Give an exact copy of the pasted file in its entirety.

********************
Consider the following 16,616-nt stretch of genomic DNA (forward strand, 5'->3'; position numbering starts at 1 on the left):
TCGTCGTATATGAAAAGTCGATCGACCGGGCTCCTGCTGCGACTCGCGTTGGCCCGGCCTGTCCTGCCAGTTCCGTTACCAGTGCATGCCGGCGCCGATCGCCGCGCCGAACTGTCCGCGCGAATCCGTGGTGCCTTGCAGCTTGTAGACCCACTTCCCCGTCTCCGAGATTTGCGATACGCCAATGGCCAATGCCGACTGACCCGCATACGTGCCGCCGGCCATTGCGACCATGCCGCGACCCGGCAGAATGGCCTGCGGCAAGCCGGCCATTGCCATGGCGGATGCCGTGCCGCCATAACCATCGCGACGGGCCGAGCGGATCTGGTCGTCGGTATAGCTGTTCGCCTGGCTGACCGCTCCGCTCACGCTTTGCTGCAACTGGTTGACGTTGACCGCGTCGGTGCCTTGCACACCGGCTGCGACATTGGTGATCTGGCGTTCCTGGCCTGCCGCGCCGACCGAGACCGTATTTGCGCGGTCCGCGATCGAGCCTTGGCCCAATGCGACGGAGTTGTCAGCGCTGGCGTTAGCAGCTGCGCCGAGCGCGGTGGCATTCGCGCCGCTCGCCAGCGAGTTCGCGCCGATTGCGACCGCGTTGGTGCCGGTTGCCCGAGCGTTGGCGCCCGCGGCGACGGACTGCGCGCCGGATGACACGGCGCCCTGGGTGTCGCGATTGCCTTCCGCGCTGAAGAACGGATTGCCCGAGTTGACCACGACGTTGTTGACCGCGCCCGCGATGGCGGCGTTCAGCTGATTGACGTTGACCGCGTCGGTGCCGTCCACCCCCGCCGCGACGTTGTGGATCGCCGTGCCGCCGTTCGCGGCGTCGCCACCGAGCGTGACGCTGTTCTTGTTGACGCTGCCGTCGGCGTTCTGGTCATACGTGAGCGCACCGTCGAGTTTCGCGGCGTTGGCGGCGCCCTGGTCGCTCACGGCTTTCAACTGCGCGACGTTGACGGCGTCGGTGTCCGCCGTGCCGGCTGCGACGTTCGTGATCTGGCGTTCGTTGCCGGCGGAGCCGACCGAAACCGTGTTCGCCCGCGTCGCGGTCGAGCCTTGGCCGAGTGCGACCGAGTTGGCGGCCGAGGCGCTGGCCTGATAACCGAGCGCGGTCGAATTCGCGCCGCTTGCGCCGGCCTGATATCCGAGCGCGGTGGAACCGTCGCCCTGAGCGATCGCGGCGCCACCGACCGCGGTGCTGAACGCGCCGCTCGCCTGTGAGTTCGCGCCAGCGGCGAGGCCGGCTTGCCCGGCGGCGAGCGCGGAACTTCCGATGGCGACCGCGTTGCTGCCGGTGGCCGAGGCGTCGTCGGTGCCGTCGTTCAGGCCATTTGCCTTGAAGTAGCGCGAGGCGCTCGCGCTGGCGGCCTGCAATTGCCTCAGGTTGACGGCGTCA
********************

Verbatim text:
Consider the following 16,616-nt stretch of genomic DNA (forward strand, 5'->3'; position numbering starts at 1 on the left):
TCGTCGTATATGAAAAGTCGATCGACCGGGCTCCTGCTGCGACTCGCGTTGGCCCGGCCTGTCCTGCCAGTTCCGTTACCAGTGCATGCCGGCGCCGATCGCCGCGCCGAACTGTCCGCGCGAATCCGTGGTGCCTTGCAGCTTGTAGACCCACTTCCCCGTCTCCGAGATTTGCGATACGCCAATGGCCAATGCCGACTGACCCGCATACGTGCCGCCGGCCATTGCGACCATGCCGCGACCCGGCAGAATGGCCTGCGGCAAGCCGGCCATTGCCATGGCGGATGCCGTGCCGCCATAACCATCGCGACGGGCCGAGCGGATCTGGTCGTCGGTATAGCTGTTCGCCTGGCTGACCGCTCCGCTCACGCTTTGCTGCAACTGGTTGACGTTGACCGCGTCGGTGCCTTGCACACCGGCTGCGACATTGGTGATCTGGCGTTCCTGGCCTGCCGCGCCGACCGAGACCGTATTTGCGCGGTCCGCGATCGAGCCTTGGCCCAATGCGACGGAGTTGTCAGCGCTGGCGTTAGCAGCTGCGCCGAGCGCGGTGGCATTCGCGCCGCTCGCCAGCGAGTTCGCGCCGATTGCGACCGCGTTGGTGCCGGTTGCCCGAGCGTTGGCGCCCGCGGCGACGGACTGCGCGCCGGATGACACGGCGCCCTGGGTGTCGCGATTGCCTTCCGCGCTGAAGAACGGATTGCCCGAGTTGACCACGACGTTGTTGACCGCGCCCGCGATGGCGGCGTTCAGCTGATTGACGTTGACCGCGTCGGTGCCGTCCACCCCCGCCGCGACGTTGTGGATCGCCGTGCCGCCGTTCGCGGCGTCGCCACCGAGCGTGACGCTGTTCTTGTTGACGCTGCCGTCGGCGTTCTGGTCATACGTGAGCGCACCGTCGAGTTTCGCGGCGTTGGCGGCGCCCTGGTCGCTCACGGCTTTCAACTGCGCGACGTTGACGGCGTCGGTGTCCGCCGTGCCGGCTGCGACGTTCGTGATCTGGCGTTCGTTGCCGGCGGAGCCGACCGAAACCGTGTTCGCCCGCGTCGCGGTCGAGCCTTGGCCGAGTGCGACCGAGTTGGCGGCCGAGGCGCTGGCCTGATAACCGAGCGCGGTCGAATTCGCGCCGCTTGCGCCGGCCTGATATCCGAGCGCGGTGGAACCGTCGCCCTGAGCGATCGCGGCGCCACCGACCGCGGTGCTGAACGCGCCGCTCGCCTGTGAGTTCGCGCCAGCGGCGAGGCCGGCTTGCCCGGCGGCGAGCGCGGAACTTCCGATGGCGACCGCGTTGCTGCCGGTGGCCGAGGCGTCGTCGGTGCCGTCGTTCAGGCCATTTGCCTTGAAGTAGCGCGAGGCGCTCGCGCTGGCGGCCTGCAATTGCCTCAGGTTGACGGCGTCA